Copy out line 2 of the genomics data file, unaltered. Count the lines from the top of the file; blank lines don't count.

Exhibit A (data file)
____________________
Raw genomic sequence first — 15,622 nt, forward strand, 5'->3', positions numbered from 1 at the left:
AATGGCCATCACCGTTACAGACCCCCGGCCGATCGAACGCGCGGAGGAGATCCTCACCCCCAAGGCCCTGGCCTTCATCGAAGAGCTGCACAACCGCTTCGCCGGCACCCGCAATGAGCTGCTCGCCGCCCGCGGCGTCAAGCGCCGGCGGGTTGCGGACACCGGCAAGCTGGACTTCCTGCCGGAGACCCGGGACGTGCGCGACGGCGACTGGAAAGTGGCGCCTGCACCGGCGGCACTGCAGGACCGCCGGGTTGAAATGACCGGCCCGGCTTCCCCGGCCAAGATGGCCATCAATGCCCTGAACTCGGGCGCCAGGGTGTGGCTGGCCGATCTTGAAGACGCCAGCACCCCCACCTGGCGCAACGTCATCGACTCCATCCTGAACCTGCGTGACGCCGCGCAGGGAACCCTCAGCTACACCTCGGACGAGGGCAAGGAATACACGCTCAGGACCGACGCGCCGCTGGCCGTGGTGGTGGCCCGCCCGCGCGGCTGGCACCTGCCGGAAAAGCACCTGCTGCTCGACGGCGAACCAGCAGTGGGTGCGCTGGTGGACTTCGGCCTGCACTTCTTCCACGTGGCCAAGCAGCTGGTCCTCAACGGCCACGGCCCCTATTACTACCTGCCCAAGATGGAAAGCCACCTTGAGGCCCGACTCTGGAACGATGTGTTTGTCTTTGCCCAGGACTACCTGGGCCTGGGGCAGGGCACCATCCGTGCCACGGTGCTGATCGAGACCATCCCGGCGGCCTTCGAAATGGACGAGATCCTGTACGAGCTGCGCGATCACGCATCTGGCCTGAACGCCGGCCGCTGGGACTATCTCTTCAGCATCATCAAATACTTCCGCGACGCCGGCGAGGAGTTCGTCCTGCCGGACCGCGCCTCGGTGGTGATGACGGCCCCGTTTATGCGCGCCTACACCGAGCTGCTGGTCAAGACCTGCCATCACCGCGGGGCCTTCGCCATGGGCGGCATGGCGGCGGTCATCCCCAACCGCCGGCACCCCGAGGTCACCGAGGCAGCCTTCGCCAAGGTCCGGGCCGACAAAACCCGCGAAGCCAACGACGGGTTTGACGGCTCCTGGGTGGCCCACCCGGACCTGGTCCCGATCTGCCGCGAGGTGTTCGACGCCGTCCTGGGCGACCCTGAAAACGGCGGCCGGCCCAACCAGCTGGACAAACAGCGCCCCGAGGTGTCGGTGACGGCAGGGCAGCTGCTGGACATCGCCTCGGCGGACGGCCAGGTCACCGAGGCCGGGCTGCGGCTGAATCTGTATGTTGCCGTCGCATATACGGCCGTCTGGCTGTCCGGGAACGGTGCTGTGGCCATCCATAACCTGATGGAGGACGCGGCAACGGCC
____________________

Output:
AATGGCCATCACCGTTACAGACCCCCGGCCGATCGAACGCGCGGAGGAGATCCTCACCCCCAAGGCCCTGGCCTTCATCGAAGAGCTGCACAACCGCTTCGCCGGCACCCGCAATGAGCTGCTCGCCGCCCGCGGCGTCAAGCGCCGGCGGGTTGCGGACACCGGCAAGCTGGACTTCCTGCCGGAGACCCGGGACGTGCGCGACGGCGACTGGAAAGTGGCGCCTGCACCGGCGGCACTGCAGGACCGCCGGGTTGAAATGACCGGCCCGGCTTCCCCGGCCAAGATGGCCATCAATGCCCTGAACTCGGGCGCCAGGGTGTGGCTGGCCGATCTTGAAGACGCCAGCACCCCCACCTGGCGCAACGTCATCGACTCCATCCTGAACCTGCGTGACGCCGCGCAGGGAACCCTCAGCTACACCTCGGACGAGGGCAAGGAATACACGCTCAGGACCGACGCGCCGCTGGCCGTGGTGGTGGCCCGCCCGCGCGGCTGGCACCTGCCGGAAAAGCACCTGCTGCTCGACGGCGAACCAGCAGTGGGTGCGCTGGTGGACTTCGGCCTGCACTTCTTCCACGTGGCCAAGCAGCTGGTCCTCAACGGCCACGGCCCCTATTACTACCTGCCCAAGATGGAAAGCCACCTTGAGGCCCGACTCTGGAACGATGTGTTTGTCTTTGCCCAGGACTACCTGGGCCTGGGGCAGGGCACCATCCGTGCCACGGTGCTGATCGAGACCATCCCGGCGGCCTTCGAAATGGACGAGATCCTGTACGAGCTGCGCGATCACGCATCTGGCCTGAACGCCGGCCGCTGGGACTATCTCTTCAGCATCATCAAATACTTCCGCGACGCCGGCGAGGAGTTCGTCCTGCCGGACCGCGCCTCGGTGGTGATGACGGCCCCGTTTATGCGCGCCTACACCGAGCTGCTGGTCAAGACCTGCCATCACCGCGGGGCCTTCGCCATGGGCGGCATGGCGGCGGTCATCCCCAACCGCCGGCACCCCGAGGTCACCGAGGCAGCCTTCGCCAAGGTCCGGGCCGACAAAACCCGCGAAGCCAACGACGGGTTTGACGGCTCCTGGGTGGCCCACCCGGACCTGGTCCCGATCTGCCGCGAGGTGTTCGACGCCGTCCTGGGCGACCCTGAAAACGGCGGCCGGCCCAACCAGCTGGACAAACAGCGCCCCGAGGTGTCGGTGACGGCAGGGCAGCTGCTGGACATCGCCTCGGCGGACGGCCAGGTCACCGAGGCCGGGCTGCGGCTGAATCTGTATGTTGCCGTCGCATATACGGCCGTCTGGCTGTCCGGGAACGGTGCTGTGGCCATCCATAACCTGATGGAGGACGCGGCAACGGCC